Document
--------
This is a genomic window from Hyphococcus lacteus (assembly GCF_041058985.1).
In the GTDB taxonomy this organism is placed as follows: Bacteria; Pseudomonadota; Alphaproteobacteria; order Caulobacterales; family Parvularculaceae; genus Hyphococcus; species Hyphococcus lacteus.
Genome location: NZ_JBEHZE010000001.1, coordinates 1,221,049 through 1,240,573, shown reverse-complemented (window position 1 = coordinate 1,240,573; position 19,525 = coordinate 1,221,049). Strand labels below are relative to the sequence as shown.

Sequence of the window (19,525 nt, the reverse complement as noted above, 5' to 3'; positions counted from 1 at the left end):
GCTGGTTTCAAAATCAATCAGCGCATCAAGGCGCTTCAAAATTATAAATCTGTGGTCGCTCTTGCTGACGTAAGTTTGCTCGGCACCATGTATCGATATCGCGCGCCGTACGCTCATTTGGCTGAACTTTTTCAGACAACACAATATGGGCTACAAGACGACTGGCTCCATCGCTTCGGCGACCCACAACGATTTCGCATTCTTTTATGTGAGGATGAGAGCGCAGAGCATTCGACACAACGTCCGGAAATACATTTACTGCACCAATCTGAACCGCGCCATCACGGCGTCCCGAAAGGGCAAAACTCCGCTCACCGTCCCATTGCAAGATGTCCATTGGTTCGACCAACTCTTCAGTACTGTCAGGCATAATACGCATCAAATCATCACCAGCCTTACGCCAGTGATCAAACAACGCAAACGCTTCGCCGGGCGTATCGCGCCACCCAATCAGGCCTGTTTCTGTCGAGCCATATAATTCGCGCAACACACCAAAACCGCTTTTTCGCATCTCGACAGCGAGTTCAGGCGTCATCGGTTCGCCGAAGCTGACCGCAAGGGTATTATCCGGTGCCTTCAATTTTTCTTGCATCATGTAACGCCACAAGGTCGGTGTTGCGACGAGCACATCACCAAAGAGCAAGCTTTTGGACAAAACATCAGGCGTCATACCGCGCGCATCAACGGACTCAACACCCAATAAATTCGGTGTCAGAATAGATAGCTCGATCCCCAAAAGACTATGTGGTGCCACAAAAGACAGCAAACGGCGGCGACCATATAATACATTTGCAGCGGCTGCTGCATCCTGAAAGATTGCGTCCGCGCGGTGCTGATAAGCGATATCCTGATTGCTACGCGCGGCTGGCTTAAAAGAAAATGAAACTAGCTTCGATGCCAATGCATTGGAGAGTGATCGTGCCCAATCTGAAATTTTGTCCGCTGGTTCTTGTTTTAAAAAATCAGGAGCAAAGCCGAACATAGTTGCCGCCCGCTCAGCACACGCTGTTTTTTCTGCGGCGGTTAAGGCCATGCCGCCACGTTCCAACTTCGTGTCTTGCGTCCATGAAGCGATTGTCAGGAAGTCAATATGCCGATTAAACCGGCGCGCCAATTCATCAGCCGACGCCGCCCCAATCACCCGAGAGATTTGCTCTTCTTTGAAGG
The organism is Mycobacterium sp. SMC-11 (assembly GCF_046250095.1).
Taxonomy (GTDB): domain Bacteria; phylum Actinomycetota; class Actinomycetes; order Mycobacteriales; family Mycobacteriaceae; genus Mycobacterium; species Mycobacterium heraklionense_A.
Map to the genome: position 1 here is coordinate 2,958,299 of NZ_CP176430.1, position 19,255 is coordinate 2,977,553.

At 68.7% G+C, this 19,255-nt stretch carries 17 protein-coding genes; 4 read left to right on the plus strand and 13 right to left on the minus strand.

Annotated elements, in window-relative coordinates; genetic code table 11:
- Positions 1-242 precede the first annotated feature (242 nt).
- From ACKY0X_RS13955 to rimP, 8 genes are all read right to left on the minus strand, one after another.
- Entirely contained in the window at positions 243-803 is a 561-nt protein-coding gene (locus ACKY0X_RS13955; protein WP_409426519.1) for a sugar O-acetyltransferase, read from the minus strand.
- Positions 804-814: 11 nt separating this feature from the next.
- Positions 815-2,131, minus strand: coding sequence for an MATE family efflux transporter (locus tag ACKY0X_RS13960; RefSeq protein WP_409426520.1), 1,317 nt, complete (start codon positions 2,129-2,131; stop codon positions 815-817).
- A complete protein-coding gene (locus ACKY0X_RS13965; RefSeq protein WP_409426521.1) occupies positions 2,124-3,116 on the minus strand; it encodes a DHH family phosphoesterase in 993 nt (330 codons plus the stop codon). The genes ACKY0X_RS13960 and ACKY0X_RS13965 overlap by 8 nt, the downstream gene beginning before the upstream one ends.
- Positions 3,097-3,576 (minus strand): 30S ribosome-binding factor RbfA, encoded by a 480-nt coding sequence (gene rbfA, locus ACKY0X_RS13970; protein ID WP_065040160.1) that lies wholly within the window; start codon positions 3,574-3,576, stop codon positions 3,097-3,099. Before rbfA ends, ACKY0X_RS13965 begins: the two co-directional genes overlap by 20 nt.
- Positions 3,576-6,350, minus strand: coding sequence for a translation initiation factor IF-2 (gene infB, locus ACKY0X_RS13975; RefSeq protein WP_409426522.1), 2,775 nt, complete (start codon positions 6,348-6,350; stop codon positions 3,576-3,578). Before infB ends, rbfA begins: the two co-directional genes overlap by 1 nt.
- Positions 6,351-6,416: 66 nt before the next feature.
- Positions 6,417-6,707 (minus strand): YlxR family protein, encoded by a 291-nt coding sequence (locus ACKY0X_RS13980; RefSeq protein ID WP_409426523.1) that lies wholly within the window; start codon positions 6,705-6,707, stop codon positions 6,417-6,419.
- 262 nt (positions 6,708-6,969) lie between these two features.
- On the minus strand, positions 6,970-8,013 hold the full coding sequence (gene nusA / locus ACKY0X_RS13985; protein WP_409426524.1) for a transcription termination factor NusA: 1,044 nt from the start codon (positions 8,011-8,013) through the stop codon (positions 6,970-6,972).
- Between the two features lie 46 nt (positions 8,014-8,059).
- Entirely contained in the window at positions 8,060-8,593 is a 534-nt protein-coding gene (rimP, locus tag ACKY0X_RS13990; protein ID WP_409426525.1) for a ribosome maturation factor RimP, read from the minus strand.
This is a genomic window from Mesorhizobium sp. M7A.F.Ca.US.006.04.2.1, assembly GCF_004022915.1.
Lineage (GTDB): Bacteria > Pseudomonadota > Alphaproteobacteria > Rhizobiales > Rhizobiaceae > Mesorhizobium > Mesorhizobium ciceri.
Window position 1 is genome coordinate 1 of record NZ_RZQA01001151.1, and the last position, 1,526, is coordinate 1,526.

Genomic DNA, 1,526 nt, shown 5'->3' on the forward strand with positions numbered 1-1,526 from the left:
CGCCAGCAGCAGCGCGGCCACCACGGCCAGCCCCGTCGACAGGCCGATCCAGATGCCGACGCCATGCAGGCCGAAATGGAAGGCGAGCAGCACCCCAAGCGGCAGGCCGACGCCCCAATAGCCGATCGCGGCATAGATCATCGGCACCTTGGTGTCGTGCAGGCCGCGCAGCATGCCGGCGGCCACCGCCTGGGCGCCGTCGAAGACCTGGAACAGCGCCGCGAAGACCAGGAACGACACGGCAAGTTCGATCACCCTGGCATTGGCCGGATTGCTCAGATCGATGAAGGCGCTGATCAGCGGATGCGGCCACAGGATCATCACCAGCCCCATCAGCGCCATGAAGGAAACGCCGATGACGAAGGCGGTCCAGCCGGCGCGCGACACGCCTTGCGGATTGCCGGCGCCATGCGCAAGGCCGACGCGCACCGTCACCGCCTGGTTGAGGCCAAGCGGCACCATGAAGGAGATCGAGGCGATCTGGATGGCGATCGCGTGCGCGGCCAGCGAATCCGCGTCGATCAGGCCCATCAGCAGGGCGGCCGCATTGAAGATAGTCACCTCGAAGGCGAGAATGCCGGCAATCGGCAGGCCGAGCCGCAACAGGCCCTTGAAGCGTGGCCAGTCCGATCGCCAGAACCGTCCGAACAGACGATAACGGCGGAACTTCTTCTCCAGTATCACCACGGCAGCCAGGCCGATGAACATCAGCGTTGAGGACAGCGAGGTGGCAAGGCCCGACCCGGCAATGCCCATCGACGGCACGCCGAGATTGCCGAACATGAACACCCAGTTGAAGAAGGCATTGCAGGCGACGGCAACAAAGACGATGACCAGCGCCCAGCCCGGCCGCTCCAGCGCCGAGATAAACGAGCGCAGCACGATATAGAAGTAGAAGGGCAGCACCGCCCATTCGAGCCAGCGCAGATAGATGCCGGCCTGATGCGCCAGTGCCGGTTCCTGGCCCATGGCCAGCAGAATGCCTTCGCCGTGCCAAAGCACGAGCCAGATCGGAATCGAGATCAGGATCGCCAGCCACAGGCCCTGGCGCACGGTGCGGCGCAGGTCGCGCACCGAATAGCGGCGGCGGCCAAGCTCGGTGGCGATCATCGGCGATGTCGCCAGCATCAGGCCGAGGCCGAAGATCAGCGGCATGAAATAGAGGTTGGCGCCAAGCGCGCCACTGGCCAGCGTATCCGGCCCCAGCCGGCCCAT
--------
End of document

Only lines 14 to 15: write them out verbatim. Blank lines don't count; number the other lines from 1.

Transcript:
- Positions 804-814: 11 nt separating this feature from the next.
- Positions 815-2,131, minus strand: coding sequence for an MATE family efflux transporter (locus tag ACKY0X_RS13960; RefSeq protein WP_409426520.1), 1,317 nt, complete (start codon positions 2,129-2,131; stop codon positions 815-817).